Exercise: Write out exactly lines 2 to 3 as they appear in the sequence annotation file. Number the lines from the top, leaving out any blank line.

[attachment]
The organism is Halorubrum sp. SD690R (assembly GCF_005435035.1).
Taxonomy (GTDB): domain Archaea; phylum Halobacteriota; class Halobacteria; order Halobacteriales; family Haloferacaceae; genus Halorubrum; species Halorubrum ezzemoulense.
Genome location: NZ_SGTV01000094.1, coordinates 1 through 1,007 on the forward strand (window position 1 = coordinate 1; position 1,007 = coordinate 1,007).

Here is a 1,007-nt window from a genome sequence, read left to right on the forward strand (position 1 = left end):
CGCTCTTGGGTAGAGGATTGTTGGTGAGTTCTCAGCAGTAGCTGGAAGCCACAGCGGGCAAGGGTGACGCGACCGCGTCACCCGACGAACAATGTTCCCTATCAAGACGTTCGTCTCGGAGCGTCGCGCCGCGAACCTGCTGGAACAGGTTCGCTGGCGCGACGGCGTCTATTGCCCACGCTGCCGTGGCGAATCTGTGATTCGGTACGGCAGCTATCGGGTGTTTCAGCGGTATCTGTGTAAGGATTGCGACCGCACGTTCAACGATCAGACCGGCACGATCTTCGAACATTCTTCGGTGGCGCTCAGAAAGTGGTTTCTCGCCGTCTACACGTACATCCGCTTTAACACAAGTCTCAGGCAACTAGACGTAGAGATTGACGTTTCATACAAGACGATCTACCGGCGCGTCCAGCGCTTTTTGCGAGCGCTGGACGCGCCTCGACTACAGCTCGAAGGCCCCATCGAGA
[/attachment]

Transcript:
Taxonomy (GTDB): domain Archaea; phylum Halobacteriota; class Halobacteria; order Halobacteriales; family Haloferacaceae; genus Halorubrum; species Halorubrum ezzemoulense.
Genome location: NZ_SGTV01000094.1, coordinates 1 through 1,007 on the forward strand (window position 1 = coordinate 1; position 1,007 = coordinate 1,007).